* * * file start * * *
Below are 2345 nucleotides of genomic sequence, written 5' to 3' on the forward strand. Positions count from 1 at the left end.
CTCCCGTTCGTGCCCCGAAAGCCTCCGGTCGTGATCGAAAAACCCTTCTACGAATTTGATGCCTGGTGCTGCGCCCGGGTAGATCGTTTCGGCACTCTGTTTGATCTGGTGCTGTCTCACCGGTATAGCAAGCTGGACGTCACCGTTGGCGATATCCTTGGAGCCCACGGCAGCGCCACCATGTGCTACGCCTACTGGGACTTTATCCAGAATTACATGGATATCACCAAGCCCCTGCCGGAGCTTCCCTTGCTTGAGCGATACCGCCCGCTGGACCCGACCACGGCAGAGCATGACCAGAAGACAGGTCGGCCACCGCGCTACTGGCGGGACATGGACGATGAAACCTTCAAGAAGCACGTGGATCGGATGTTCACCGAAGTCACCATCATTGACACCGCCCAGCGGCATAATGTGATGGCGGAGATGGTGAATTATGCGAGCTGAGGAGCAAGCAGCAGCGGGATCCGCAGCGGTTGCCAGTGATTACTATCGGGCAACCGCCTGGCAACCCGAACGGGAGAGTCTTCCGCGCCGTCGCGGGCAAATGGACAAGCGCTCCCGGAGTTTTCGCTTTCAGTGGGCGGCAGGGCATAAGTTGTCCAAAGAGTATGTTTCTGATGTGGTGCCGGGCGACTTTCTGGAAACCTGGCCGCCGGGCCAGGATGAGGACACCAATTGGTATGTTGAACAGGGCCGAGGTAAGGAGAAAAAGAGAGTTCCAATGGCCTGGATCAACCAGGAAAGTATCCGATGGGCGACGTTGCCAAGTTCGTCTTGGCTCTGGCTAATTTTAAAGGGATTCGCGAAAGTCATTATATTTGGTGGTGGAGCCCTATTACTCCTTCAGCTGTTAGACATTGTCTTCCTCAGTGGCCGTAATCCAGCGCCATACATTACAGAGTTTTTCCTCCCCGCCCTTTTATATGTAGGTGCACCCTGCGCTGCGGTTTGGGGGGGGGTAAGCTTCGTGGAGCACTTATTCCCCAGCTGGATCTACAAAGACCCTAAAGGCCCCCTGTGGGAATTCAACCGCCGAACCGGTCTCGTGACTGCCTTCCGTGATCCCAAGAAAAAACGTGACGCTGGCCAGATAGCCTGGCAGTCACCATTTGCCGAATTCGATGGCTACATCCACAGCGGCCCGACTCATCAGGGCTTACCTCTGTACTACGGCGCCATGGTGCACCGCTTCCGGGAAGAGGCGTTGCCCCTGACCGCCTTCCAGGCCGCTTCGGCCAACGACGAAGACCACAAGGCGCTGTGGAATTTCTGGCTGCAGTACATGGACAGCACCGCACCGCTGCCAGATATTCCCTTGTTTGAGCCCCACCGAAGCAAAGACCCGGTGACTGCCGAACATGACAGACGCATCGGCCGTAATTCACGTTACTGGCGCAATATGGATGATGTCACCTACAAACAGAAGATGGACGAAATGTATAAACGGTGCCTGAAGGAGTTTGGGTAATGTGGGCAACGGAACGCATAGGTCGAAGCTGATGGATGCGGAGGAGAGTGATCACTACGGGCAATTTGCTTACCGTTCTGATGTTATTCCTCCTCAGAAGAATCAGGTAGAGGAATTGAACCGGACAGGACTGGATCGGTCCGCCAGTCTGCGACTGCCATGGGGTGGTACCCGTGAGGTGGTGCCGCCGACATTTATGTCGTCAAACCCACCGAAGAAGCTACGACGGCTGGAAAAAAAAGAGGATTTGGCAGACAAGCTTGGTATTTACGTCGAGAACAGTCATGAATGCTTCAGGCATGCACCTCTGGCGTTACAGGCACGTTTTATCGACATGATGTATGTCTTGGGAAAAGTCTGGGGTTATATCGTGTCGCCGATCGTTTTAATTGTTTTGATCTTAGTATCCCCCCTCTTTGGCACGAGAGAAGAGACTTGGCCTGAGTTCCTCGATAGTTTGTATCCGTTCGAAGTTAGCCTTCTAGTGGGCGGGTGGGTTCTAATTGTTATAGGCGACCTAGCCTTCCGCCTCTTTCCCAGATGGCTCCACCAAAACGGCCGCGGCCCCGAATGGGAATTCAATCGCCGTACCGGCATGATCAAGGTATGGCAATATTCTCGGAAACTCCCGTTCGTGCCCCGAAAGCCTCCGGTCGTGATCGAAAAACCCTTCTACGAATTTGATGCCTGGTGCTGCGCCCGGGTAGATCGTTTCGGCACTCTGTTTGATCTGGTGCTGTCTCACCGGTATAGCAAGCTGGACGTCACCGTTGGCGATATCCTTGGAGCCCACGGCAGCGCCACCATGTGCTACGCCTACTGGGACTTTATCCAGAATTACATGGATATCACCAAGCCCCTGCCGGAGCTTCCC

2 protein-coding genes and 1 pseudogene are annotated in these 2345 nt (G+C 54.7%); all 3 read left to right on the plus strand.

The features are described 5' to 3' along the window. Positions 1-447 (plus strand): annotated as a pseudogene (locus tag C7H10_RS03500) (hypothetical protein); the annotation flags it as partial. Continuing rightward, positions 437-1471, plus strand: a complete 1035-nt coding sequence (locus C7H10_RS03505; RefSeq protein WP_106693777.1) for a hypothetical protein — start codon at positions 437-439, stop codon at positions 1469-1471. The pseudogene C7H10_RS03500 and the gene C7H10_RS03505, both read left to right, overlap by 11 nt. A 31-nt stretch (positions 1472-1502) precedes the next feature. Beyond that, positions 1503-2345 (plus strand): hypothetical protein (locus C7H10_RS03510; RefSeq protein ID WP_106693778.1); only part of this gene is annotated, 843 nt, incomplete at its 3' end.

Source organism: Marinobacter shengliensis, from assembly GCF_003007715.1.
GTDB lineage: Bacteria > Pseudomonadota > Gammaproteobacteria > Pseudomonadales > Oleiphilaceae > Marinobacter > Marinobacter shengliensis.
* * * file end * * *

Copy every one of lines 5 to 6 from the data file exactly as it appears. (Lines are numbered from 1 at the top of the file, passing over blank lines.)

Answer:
Source organism: Marinobacter shengliensis, from assembly GCF_003007715.1.
GTDB lineage: Bacteria > Pseudomonadota > Gammaproteobacteria > Pseudomonadales > Oleiphilaceae > Marinobacter > Marinobacter shengliensis.